5.4.12
INFECTION-INDUCED EXPRESSION OF THE AVIRULENCE GENE Avr9 IN TRANSGENIC CF9 TOMATO PLANTS CONFERS RESISTANCE TO FUNGAL PATHOGEN ATTACK

R WEIDE1, G HONEE1, M STUIVER2, H TIGELAAR2, LS MELCHERS2 and PJGM DE WIT1

1Department of Phytopathology, Agricultural University Wageningen, Binnenhaven 9, 6709 PD Wageningen, The Netherlands; 2Zeneca Mogen, Einsteinweg 97, 2333 CB Leiden, The Netherlands

Background and objectives
The most effective defence response of plants against pathogen attack is probably the hypersensitive response (HR), which is a localized collapse of tissue surrounding the infection site. The genetic basis of the HR-mediated disease resistance in tomato to the fungal pathogen Cladosporium fulvum is described by the gene-for-gene model [1]. Tomato plants carrying the Cf-9 resistance gene are resistant against attack of C. fulvum races which contain the avirulence gene Avr9. The Avr9 gene encodes a pre-pro-protein of 63 amino acids which, after secretion, is converted by proteases into a mature elicitor peptide of 28 amino acids. The Cf-9 gene encodes a putative membrane-anchored extracytoplasmic glycoprotein which consists of 28 imperfect leucine-rich repeats [2]. Injection of the AVR9 peptide into leaves of tomato plants carrying the Cf-9 resistance gene results in HR confined to the injected area. Constitutive expression of the Avr9 gene in transgenic Cf-9 plants results in delayed growth, necrosis and complete plant death [3]. Our objective is to investigate whether infection-induced expression of the avirulence gene Avr9 in transgenic Cf-9 tomato plants confers resistance to fungal pathogen attack.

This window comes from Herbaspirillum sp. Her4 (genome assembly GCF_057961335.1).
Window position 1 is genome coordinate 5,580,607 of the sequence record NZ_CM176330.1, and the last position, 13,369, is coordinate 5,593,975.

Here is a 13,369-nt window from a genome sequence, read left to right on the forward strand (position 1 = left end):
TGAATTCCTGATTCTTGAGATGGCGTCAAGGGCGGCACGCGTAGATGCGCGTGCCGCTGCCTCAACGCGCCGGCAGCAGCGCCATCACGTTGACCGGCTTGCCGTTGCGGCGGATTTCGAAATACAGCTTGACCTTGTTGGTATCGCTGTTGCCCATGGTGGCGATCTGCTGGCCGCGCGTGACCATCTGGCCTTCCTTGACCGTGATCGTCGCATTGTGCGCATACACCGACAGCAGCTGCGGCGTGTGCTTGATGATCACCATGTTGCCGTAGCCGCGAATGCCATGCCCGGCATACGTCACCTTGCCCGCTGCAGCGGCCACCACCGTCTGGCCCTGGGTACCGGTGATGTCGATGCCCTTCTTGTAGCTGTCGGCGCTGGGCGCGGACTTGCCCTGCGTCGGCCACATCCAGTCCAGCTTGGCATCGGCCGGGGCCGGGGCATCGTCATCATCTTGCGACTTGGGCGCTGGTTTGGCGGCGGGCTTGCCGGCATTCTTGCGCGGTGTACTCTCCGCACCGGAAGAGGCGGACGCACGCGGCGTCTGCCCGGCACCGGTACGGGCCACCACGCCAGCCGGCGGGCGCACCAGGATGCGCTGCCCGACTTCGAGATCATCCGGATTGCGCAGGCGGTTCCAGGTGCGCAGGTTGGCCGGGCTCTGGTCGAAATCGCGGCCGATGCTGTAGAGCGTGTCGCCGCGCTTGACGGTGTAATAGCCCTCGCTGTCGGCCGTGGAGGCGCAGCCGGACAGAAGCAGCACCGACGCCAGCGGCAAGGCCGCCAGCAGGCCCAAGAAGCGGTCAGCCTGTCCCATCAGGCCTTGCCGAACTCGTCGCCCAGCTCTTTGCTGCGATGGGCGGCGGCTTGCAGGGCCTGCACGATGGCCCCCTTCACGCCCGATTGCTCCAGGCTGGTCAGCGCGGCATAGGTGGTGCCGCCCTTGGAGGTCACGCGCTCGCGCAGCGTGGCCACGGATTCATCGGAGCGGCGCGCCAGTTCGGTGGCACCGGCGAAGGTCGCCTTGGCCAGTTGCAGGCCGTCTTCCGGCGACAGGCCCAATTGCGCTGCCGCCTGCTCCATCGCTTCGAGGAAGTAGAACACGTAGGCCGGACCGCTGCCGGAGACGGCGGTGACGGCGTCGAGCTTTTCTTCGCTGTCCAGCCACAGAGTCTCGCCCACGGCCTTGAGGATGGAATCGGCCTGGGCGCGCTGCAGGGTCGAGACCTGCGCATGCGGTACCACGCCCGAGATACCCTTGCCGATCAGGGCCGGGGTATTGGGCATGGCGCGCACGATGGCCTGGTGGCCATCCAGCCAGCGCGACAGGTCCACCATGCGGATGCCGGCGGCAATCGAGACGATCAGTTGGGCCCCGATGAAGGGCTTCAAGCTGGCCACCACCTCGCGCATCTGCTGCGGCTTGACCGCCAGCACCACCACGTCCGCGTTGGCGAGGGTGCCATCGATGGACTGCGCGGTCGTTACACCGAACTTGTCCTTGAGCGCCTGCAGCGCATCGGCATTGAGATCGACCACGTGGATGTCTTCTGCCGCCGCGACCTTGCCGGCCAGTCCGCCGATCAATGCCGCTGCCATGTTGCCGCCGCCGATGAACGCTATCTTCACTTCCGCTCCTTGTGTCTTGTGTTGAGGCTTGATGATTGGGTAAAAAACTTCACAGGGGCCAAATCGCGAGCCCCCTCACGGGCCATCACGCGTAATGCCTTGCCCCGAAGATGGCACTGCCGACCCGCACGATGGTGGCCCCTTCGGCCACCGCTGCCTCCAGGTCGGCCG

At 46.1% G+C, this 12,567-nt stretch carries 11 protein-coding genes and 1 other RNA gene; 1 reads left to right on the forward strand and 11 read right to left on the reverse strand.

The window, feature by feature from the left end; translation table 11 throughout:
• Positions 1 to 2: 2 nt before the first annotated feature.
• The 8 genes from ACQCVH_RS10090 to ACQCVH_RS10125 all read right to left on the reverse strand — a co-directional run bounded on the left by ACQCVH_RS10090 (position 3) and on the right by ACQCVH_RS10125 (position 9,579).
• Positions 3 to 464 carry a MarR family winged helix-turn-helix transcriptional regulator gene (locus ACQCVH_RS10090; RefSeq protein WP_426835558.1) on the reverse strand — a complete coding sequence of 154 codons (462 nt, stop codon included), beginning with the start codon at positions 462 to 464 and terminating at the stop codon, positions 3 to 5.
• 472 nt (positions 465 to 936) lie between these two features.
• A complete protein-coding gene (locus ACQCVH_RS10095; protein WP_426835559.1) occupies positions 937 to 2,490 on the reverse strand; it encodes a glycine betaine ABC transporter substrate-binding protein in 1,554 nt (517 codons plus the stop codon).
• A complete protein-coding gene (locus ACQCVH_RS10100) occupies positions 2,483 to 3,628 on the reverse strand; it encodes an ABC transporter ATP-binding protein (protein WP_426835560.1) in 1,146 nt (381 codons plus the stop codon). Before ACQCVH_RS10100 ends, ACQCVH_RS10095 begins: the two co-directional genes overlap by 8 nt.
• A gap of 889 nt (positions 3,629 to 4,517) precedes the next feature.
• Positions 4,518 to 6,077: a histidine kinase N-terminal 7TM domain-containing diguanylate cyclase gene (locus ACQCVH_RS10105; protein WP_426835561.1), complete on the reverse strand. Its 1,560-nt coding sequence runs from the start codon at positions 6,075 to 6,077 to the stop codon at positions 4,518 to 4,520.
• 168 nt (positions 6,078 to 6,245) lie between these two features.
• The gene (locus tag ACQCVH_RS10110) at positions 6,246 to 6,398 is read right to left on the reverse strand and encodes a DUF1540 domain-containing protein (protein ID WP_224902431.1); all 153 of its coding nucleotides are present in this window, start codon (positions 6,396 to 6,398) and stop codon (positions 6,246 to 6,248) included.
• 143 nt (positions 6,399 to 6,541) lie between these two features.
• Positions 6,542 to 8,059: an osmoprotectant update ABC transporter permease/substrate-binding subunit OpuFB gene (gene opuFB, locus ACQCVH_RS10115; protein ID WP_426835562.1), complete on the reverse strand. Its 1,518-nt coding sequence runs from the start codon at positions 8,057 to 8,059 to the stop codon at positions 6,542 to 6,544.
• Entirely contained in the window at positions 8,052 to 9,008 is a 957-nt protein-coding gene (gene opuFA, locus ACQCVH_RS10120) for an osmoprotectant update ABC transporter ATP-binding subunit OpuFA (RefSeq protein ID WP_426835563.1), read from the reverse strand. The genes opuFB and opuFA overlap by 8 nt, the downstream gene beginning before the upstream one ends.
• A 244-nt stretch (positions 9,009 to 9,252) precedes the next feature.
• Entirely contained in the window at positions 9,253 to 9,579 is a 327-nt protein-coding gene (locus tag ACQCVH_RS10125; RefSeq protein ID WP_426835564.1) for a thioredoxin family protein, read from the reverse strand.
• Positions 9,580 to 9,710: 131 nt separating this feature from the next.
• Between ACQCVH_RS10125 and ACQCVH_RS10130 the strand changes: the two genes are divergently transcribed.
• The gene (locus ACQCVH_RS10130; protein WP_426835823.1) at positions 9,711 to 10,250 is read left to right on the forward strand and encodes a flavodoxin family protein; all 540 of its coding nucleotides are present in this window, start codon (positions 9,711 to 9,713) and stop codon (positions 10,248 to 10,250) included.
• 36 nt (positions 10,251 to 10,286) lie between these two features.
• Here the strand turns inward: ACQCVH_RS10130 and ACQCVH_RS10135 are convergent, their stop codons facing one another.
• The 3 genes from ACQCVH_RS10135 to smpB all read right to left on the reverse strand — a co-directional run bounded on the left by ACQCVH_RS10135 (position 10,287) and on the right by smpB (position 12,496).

Results and conclusions
Promoter activity of the defence-related gene gstl from potato is induced upon pathogen attack [4]. Constructs were designed containing the Avr9 coding region under the transcriptional control of a gstl promoter fragment. These constructs were used for Agrobactenum-mediated transformation of Cf-9 leaf discs, which resulted in transgenic plants showing a normal phenotype. Transgenic plants were selfed and progeny plants were used for inoculation with races of C. fulvum lacking the Avr9 gene. Several lines showed resistance to C. fulvum. Microscopical observations showed restricted fungal growth in transgenic leaves, while in wild-type Cf-9 leaves growth was abundant. Resistance was stably inherited and co-segregated with the presence of the Avr9 transgene. Transgenic lines which showed resistance against C. fulvum attack were also found to be resistant against other fungal pathogens, including Oidium lycopersicum. At the infection sites of resistant plants, cell death, unsuccessful colonization and restricted fungal growth were observed. Thus resistance mediated by the two well-defined components Avr9 and Cf-9 results in broad-spectrum pathogen control.

References
1. de Wit PJGM, 1992. Annual Review of Phytopathology 30, 391-418.
2. Jones DA, Thomas CM, Hammond-Kosack KE et al., 1994. Science 266, 789-93.
3. Honee G, Melchers LS, Vleeshouwers VGM et al., 1995. Plant Molecular Biology 29, 909-920.
4. Strittmater G, Gheysen G, Gianinazzi-Pearson V et al., 1996. Molecular Plant-Microbe Interactions 9, 68-73.